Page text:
What the officers of the State Security Department did to me was beyond any descriptions. They stuck a 5㎝×5㎝ rectangular lumber under my calves to step on me with their boots while I was kneeling on the ground. They put handcuffs on my hands, and tied me up just high enough that my toes would barely touch the ground. At night, they put me in a solitary confinement, and filled up the room with water until it touched my belly button so that I wouldn’t fall asleep. Due to the repeated tortures, as I became unconscious, they beat me up. It went on like that continuously. During the tortures, I was taken to a center in Munsu near Taedong River in Pyongyang City. For the three months of torturing, I was between life and death. In the end, I tried to confess to their demands in despair, but the problem was that I knew nothing. As I was sent to an orphanage in the age of four, rather than being loved by my parents, I live and went to school there. Therefore, I grew up to be a very ardent patriot to my country and our Leader Il-sung Kim probably more than my parents were. In conclusion, I did nothing other than working hard loyally for my country and my leaders.
Additionally, they showed me the statements of my mother and father-Captain Kim, Cheolman, the representative of the resident registration in the Safety Security of Sohung County in North Hwanghae-do Province, and forced me to confess the truth that I conspired with the two. After these three months of torments, I was finally sent to a different place in August 1993. After being in a jeep with other prisoners for five hours from Pyongyang to an unknown location, passing five guard posts, the car finally stopped. One of the guards made me get out of the car. Being puzzled, as I got out of the car and looked around, he shouted at me to put my head on the ground. A little later, he and another guard exchanged some documents, and talked for a while. As an outside vehicle is not allowed, they dropped me off and left.
Afterward, I got into another jeep car as they ordered me to do so. When I stepped into the car, they kicked my head with their boots and stepped on my head so it could touch the ground, swearing. At that moment, I thought that I would be dead soon, and tears started to pour out of my eyes. Finally, we arrived at a storehouse where they took all the prisoner’s belongings. Throwing me a rag, the guards ordered me to take off everything including my underwear. After changing into the rag and standing blankly, they suddenly started to swear at me again, and made me kneel on the ground, sticking my head on the ground. Later, I realized that it was one of the rules of No. 14 prison-whenever a guard passed by, all prisoners should put their hands on their backs, kneel, and keep their foreheads on the ground. Only after the guards were out of sight, we could go to the opposite way. A little later, two people took me to a place called No.2 Mine in Mujin, which was in the middle of a mountain. After a while, I found out that the officer, who took me, was in charge of me. From that time on, my nightmares in No.14 prisoner political camp or No.2 Mine in Mujin began.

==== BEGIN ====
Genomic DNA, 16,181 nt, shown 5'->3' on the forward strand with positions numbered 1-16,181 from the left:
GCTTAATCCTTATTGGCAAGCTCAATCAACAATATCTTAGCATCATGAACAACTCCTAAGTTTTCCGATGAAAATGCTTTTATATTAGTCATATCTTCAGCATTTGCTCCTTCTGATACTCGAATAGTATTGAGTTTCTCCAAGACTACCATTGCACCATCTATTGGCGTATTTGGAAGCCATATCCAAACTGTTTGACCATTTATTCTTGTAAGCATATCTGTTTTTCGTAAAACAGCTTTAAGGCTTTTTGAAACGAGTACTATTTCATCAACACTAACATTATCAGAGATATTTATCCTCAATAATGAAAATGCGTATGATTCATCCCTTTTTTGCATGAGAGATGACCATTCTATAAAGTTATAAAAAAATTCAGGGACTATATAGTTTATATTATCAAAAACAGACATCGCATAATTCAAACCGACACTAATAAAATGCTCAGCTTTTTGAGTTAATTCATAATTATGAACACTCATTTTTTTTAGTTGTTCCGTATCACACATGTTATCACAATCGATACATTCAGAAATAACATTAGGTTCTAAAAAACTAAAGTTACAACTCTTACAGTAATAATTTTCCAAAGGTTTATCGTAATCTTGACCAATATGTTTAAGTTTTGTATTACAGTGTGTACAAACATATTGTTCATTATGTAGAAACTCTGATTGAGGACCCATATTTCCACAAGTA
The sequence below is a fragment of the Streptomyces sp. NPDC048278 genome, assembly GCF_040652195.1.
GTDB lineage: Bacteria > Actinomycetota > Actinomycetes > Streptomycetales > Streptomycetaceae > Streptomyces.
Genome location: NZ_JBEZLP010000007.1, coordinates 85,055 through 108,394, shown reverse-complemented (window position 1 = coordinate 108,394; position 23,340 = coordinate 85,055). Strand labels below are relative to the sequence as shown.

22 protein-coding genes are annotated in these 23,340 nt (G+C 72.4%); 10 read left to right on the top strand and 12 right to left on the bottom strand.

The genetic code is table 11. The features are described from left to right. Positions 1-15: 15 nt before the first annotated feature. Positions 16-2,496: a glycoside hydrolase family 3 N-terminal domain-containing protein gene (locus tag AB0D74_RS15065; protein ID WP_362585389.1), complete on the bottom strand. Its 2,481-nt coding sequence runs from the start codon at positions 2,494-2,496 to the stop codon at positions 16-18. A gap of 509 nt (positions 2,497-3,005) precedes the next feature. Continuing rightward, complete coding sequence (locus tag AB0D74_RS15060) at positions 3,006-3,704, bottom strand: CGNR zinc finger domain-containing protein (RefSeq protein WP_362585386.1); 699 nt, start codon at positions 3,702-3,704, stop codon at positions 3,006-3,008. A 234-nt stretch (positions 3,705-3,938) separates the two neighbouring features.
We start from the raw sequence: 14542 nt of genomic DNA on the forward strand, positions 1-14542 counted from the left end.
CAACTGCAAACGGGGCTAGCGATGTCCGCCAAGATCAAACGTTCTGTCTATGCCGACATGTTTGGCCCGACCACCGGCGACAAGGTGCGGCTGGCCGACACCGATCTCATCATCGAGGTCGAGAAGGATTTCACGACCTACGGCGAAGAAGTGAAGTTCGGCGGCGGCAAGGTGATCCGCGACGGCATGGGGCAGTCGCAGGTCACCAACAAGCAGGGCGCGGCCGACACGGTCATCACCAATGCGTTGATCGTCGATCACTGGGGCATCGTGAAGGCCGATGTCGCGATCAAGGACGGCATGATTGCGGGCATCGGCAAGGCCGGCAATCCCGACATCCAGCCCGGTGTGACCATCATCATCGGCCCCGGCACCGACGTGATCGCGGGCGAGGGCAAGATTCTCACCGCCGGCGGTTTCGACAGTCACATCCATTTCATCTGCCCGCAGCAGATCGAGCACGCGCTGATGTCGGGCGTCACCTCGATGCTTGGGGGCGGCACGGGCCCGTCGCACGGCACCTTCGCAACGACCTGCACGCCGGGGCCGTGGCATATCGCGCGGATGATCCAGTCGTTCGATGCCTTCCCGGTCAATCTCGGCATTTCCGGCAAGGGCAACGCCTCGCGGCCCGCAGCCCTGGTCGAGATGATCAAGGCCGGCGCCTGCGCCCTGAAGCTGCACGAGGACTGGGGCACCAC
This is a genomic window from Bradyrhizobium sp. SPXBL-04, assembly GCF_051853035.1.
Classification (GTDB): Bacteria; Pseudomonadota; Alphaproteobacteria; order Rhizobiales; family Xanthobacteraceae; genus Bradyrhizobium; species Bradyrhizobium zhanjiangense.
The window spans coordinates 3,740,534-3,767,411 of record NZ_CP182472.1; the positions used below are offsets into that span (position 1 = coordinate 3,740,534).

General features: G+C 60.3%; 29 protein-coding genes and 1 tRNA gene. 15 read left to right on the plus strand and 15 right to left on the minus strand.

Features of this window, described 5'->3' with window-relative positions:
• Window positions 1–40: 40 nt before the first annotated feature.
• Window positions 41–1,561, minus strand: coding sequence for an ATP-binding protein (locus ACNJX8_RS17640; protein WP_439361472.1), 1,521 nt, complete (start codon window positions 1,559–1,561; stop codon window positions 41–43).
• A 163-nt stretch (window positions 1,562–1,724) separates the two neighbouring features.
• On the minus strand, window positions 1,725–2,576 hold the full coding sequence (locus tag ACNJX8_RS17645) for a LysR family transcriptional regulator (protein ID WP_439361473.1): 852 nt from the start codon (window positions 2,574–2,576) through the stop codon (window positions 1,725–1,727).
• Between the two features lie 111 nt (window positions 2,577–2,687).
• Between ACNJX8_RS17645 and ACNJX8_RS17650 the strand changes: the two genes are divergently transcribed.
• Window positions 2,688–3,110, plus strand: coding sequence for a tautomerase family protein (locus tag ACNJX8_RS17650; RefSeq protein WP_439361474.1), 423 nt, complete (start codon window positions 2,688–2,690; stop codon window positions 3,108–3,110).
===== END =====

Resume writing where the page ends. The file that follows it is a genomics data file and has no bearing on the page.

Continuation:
Previously, as I used to work for the State Security Department, I knew that I would never be able to see the outside world again once I went in. The political prisoner camp, which was made in 1972 under the order of Leader Il-sung Kim, was managed by the State Security Department. In 1968 before the camp was built, Leader Kim’s ordered to designate twelve special areas near the Demilitarized Zone in Hwanghae-do Province: Kaesong, Kumchon, Ryongyeon, Changyon, Anak, Eullyul, Chwiya, Jangpung, Kaepung, Panmun, and so on. Afterwards, families who defected to the South; people who were into policing during the Korean war; landowners; and pro-Japanese related ones, were loaded onto cargo trains to isolate them by the Social Security Department, supposedly for prisoner exchanges. There, these people were complete cut off from outside, not even allowed to exchange any mails. Furthermore, among those, the ones with the heaviest crimes were imprisoned in newly-made political prisoner camps as they converted regular ones in Kaechon and Susong at that time. There were ten political prisoner camps in North Korea built similarly. In No.14 prisoner camp that I was in were 15,000 prisoners, including children, English, and Americans, who were captured during the Korean War. Foreign prisoners were treated even more harshly because Leader Kim ordered to show them the striking development of North Korea clearly.